More detail is needed before any decisions are taken on how to tackle impending overcrowding at Inverness primary schools, a senior Highland councillor said yesterday.
Alasdair Christie, the chairman of the education, children and adult services committee, said that the local authority must take a “measured strategic look at the distribution of children throughout the city”.
It has recently emerged that a number of primaries are close to reaching capacity because of the city’s rising population.
A number of measures are being looked at by officials, including capping rolls, extending the buildings and creating entirely new schools.
Brian Porter, head of resources, said that while officials were considering the implications for primary schools, there was a wider issue with entire school estate, including secondary schools.
He said officials would report back to education committee in January.
One of the schools known to be under pressure is the Gaelic primary, which has already been extended.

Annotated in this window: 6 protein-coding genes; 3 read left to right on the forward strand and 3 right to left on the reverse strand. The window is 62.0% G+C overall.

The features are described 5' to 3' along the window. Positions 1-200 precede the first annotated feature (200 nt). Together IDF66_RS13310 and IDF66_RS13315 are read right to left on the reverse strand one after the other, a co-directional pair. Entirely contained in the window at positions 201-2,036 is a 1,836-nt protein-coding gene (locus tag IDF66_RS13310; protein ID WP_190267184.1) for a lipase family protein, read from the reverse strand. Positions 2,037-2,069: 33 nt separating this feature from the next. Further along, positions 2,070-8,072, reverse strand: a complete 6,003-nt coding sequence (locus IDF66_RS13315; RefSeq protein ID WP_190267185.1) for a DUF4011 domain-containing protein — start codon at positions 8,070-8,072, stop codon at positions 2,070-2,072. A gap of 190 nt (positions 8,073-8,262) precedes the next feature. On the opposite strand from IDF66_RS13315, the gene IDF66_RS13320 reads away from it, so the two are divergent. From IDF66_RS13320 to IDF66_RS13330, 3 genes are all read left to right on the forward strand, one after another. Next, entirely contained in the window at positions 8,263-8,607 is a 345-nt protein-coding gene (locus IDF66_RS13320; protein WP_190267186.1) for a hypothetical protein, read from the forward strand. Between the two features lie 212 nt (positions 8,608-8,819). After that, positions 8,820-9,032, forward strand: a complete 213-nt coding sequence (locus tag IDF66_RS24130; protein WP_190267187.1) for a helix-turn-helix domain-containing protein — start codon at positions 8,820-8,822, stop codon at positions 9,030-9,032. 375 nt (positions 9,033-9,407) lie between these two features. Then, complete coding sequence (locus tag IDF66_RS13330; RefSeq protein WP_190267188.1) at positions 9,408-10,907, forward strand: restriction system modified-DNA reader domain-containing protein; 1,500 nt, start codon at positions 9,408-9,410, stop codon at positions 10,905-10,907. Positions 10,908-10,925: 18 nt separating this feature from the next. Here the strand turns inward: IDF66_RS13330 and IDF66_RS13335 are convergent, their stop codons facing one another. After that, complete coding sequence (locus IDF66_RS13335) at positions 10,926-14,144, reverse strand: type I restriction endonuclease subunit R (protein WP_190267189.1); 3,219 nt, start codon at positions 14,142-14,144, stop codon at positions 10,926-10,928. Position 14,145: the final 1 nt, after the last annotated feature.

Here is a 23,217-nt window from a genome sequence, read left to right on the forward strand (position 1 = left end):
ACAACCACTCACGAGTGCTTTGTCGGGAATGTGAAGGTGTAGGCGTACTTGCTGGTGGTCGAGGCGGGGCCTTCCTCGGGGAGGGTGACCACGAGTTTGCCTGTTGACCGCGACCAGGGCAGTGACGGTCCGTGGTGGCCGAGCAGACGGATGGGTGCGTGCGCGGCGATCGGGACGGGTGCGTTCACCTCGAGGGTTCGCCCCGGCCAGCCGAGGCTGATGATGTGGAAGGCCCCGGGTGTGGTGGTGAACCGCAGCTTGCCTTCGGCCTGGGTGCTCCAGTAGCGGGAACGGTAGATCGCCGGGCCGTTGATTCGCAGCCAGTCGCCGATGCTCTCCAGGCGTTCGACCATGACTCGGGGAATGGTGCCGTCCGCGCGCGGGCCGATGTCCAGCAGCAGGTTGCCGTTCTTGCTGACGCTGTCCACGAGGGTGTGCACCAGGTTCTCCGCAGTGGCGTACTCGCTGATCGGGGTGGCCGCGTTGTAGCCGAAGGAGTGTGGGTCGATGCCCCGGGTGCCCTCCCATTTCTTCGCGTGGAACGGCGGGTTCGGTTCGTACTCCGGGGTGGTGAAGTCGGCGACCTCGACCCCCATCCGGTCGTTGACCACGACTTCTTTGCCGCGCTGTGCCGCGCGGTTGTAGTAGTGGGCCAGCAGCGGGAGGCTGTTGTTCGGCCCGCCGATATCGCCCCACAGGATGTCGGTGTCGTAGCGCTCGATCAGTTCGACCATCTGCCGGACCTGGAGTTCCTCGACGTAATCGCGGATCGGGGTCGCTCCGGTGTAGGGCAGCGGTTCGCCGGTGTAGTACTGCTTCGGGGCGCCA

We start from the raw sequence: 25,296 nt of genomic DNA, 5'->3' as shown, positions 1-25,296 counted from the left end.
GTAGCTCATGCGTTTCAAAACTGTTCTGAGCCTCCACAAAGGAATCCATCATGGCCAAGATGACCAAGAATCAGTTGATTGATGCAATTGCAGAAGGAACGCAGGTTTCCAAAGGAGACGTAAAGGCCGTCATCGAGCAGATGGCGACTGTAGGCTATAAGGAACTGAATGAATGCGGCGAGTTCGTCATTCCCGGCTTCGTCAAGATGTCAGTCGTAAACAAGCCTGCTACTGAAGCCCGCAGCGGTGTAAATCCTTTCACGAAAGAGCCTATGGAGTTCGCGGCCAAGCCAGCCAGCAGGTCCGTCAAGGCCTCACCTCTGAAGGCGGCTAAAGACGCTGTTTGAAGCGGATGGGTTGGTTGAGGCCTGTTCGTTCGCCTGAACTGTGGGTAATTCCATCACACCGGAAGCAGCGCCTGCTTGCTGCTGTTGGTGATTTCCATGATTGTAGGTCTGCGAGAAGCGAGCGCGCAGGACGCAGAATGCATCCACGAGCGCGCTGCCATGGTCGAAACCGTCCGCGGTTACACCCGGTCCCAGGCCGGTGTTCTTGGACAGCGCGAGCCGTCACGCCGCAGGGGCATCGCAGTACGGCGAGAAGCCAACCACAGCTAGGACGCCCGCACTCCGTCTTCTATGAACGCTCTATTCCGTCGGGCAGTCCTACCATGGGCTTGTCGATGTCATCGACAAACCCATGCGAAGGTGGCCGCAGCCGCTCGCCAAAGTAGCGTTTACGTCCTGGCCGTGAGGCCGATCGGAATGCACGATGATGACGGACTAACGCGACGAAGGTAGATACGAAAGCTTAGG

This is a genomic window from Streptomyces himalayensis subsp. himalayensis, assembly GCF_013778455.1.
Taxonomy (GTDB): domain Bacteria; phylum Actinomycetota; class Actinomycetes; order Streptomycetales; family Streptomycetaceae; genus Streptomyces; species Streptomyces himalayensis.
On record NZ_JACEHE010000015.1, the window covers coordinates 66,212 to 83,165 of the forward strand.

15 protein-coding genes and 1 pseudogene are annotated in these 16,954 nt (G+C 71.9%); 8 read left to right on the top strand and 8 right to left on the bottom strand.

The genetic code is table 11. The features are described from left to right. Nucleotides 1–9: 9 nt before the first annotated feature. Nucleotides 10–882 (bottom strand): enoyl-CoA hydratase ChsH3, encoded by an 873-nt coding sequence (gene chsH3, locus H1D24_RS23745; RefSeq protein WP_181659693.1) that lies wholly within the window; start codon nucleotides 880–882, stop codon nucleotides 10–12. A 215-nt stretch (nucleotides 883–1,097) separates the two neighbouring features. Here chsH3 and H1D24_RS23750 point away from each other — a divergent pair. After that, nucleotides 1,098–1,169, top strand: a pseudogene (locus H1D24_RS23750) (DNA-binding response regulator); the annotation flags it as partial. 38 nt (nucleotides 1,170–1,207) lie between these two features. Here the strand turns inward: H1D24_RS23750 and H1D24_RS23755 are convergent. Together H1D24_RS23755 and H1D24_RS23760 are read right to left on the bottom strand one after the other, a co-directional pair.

Mr Christie said: “The Gaelic school is not a stranger to having to use other buildings. It used to use the Culduthel Christian Centre.
“The new Inverness Royal Academy has capacity for 1,350 pupils but that won’t be needed until seven years hence. That might be capacity that will help.
“It might be that an extension is built onto the school itself if it has the core services to cope.
“It could be that we build a new Gaelic primary school.
“There are various scenarios and options.”
Councillor Allan Duffy, Inverness West, called for a full review of schools and where they were located in the city.
He said: “Should we have so many primary schools and secondary schools?”